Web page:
It is advisable to use a lens that is fast (f/2.8 and lower). For my shots I use a Tokina 11-16mm f/2.8 lens and the Canon G12 can have an aperture of f/2,8 too.
Step 4 – Focus.
Because you are shooting in the dark your camera will struggle to autofocus your lens. Therefore you will need to set your focus to manual. Once you have done this you will need to set your focus to infinity (∞). Rotate your focus dial to infinity then move it back a notch and this should mean the stars and aurora will be in focus along with the landscape.
You can also try to focus by using the live view mode on your camera. To do this point your camera to the brightest area of interest in the distance and then using live view change your focus until it appears sharp. This can be the brightest star in the sky. It might be tricky to do this but focus is the most important aspect of getting the photo right. When moving your tripod remember to check your focus again as the focus ring could have moved.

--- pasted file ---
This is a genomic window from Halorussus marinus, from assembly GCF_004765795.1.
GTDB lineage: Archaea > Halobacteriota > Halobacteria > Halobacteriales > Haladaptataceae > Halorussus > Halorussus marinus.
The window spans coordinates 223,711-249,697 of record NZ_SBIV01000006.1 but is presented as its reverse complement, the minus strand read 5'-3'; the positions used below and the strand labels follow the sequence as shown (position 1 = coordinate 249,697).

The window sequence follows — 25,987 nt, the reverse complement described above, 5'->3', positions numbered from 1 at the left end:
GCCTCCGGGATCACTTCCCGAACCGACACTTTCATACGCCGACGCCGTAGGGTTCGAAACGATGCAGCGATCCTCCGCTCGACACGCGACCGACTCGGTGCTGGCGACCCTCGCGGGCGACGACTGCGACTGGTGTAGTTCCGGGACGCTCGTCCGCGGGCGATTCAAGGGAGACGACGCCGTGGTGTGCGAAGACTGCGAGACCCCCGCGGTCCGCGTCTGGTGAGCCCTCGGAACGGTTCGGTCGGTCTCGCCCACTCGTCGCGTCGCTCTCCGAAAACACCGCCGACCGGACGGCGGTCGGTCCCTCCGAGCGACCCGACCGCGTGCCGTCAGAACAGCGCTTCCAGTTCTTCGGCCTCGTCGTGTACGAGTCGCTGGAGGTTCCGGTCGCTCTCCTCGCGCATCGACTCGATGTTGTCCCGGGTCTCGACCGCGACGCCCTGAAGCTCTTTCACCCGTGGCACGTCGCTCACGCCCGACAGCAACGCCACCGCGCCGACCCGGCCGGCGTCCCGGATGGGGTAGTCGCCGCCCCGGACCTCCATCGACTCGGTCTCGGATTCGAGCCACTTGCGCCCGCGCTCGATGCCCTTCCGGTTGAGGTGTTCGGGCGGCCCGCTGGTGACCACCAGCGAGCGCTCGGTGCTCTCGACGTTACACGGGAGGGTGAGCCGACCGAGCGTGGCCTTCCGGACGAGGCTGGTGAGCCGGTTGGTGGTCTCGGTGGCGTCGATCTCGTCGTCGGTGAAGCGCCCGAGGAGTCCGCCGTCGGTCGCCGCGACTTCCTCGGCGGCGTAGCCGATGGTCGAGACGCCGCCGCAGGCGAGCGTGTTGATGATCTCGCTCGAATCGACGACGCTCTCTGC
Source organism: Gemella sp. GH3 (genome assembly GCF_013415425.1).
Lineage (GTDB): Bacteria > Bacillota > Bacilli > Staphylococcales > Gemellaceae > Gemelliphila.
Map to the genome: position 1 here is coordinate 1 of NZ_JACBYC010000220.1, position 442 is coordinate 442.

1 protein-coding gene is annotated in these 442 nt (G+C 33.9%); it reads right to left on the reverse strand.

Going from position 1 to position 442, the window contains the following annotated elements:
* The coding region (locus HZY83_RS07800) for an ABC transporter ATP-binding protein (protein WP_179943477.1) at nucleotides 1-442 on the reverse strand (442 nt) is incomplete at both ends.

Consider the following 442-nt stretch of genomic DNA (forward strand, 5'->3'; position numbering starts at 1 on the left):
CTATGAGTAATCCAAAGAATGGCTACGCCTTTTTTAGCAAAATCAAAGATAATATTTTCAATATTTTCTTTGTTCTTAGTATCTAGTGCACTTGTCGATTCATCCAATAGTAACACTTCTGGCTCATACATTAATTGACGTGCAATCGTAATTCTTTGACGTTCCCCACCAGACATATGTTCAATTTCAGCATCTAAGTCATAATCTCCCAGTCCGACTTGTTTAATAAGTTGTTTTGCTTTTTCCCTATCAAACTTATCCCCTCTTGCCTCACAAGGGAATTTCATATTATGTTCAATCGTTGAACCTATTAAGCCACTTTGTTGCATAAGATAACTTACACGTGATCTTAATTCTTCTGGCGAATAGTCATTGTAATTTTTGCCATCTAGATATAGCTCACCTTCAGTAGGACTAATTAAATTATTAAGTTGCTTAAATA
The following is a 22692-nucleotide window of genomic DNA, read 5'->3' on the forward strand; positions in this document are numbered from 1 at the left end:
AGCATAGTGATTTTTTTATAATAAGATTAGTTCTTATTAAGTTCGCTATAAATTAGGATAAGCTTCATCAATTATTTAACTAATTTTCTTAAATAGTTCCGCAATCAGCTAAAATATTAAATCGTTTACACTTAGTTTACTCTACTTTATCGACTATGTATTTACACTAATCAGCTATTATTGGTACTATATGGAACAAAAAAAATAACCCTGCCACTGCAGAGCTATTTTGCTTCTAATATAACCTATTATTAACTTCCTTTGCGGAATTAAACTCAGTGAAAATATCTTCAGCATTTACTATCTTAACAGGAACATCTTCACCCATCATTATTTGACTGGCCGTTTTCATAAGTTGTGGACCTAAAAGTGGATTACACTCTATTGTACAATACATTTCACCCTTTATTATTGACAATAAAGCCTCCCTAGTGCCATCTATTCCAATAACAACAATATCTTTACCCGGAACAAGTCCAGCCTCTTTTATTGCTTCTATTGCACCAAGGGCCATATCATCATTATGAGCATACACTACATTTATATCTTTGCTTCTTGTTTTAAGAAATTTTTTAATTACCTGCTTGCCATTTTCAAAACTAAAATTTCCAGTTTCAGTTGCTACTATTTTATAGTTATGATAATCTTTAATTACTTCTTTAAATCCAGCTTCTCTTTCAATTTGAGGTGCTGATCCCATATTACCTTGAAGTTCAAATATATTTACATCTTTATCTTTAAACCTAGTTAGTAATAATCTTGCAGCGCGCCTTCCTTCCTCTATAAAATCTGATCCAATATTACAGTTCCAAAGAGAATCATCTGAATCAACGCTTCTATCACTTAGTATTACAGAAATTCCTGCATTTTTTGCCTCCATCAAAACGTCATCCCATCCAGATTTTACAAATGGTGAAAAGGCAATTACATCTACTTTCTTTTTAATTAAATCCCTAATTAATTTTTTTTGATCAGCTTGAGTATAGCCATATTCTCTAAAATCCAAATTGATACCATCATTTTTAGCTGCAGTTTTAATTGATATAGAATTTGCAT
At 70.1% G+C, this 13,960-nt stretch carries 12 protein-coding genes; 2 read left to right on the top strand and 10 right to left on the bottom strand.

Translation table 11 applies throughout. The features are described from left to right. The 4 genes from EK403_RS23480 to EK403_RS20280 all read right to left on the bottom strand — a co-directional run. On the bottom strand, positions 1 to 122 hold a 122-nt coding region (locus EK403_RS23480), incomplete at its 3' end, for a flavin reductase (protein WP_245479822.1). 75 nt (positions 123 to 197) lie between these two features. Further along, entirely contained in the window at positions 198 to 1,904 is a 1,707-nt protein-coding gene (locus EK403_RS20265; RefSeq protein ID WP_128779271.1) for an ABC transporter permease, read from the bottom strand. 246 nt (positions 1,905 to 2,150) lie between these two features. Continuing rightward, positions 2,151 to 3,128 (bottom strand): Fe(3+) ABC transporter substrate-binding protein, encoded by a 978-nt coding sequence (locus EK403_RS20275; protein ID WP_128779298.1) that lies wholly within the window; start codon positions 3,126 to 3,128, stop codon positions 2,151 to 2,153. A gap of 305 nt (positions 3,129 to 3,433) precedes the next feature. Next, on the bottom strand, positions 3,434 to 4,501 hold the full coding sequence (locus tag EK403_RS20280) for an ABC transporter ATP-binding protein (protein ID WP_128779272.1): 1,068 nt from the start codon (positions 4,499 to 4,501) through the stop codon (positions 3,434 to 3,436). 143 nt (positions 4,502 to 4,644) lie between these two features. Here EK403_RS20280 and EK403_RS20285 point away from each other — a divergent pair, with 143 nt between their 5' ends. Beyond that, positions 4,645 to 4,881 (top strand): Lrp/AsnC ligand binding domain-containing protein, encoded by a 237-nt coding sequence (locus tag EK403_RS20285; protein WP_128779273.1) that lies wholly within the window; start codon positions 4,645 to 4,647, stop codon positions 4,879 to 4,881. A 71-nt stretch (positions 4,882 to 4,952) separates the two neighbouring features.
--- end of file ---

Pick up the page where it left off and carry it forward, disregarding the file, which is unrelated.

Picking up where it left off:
Step 5 – Frame and take your shot
Mount your camera onto your sturdy tripod and look through the viewfinder. The chances are you won’t be able to see anything through it. If this is the case then use your torch and shine it on the ground whilst looking through the viewfinder. This will allow you to frame you shot. Remember the rules of thirds so it is good to try and frame the horizon on the bottom third. If you are taking photos of trees in the foreground then you may want to frame them on the top third.
Once you are happy with the framing then push the shutter button to take the shot. You will need to wait until the shutter time has passed before touching your camera again. Once you have taken your shot you may wish to review it to see if the aurora is bright enough or too bright. If they are too bright then you may want to reduce your shutter speed or ISO or increase your f/stop and vice versa if they are too dark. You can also see if you are correctly focused.